People throughout Illinois and in adjacent states have taken note of very large numbers of grasshopper nymphs in roadsides, ditch banks, grass waterways, and, in some instances, crop fields. Larry Martin, with Monsanto, observed many grasshopper nymphs in Wayne and Fayette counties. In one field in Wayne County, the grasshoppers were "deep into the field," despite lush waterways and fencerows.|
Continued hot, dry weather does not bode well for crops when grasshoppers are numerous. As the nymphs consume noncrop hosts and these plants dry out, they will move into adjacent fields of corn and soybeans, potentially causing serious defoliation. Monitoring noncrop areas near crop fields and watching for injury along the field margins will be vital during the next few weeks. As the grasshoppers grow, they consume more food, so the amount of damage can increase dramatically in a relatively brief time.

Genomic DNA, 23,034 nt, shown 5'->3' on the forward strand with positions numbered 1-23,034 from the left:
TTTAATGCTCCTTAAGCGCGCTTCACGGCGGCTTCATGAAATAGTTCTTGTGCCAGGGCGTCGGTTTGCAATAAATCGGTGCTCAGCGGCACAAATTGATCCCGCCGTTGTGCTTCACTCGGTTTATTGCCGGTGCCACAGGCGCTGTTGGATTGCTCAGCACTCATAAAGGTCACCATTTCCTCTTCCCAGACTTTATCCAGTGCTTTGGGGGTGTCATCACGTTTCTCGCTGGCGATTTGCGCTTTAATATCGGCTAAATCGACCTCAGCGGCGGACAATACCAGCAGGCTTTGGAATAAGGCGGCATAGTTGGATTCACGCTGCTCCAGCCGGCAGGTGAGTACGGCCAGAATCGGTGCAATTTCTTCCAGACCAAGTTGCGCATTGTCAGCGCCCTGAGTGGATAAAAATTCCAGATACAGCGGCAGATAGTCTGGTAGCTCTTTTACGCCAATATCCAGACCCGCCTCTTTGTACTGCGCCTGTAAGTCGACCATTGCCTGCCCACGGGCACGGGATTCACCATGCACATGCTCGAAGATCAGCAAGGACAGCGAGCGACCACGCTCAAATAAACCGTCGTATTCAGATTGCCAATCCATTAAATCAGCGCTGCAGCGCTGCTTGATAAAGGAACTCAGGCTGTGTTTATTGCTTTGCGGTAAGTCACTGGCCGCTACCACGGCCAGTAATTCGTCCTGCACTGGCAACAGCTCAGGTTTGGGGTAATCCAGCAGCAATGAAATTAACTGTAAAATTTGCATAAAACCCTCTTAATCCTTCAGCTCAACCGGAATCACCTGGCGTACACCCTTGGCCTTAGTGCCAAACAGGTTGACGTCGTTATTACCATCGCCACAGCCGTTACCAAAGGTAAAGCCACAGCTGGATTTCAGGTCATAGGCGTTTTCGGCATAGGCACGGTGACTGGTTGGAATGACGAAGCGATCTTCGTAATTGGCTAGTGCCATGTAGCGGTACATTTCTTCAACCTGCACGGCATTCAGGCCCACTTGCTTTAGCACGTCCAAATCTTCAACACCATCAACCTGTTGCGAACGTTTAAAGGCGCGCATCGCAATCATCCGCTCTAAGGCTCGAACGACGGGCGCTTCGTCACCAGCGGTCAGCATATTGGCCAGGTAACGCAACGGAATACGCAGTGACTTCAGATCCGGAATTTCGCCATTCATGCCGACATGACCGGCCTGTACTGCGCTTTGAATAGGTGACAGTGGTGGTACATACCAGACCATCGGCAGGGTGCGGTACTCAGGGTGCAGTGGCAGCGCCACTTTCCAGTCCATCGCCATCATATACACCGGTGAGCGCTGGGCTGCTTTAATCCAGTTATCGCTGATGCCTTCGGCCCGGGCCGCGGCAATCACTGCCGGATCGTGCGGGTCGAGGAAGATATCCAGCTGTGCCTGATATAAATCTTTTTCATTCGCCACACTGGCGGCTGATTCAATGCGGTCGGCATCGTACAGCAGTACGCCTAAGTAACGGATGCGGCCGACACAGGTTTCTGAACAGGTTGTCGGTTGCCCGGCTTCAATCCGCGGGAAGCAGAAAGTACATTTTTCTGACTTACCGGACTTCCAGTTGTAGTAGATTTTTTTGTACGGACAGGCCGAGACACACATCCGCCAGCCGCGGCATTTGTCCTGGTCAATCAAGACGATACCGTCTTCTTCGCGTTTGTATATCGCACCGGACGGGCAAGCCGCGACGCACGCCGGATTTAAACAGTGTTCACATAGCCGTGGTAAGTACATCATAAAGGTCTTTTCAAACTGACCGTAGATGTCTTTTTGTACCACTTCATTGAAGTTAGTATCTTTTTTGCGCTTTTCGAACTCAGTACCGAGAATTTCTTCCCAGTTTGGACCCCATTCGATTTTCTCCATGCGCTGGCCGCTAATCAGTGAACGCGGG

As I indicated in last week's Bulletin (issue no. 14, June 28, 2002), you can control grasshopper nymphs in noncrop areas before they move into adjacent crops, or you can control them when they begin to invade crop fields. Although I provided economic thresholds, I will yield to some sage advice from a couple of seasoned entomologists. Marlin Rice, extension entomologist at Iowa State University, and Kevin Black, with Growmark, have pointed out the futility of trying to count grasshoppers per square yard. (It's possible that these guys simply can't count very high, but we'll assume that counting grasshoppers is just too difficult to do.) Both of them urge common sense for making decisions about controlling grasshoppers. I concur. Insecticides suggested for control of grasshoppers in alfalfa, corn, and soybeans are presented in Table 1. Please follow all label directions and precautions.--Kevin Steffey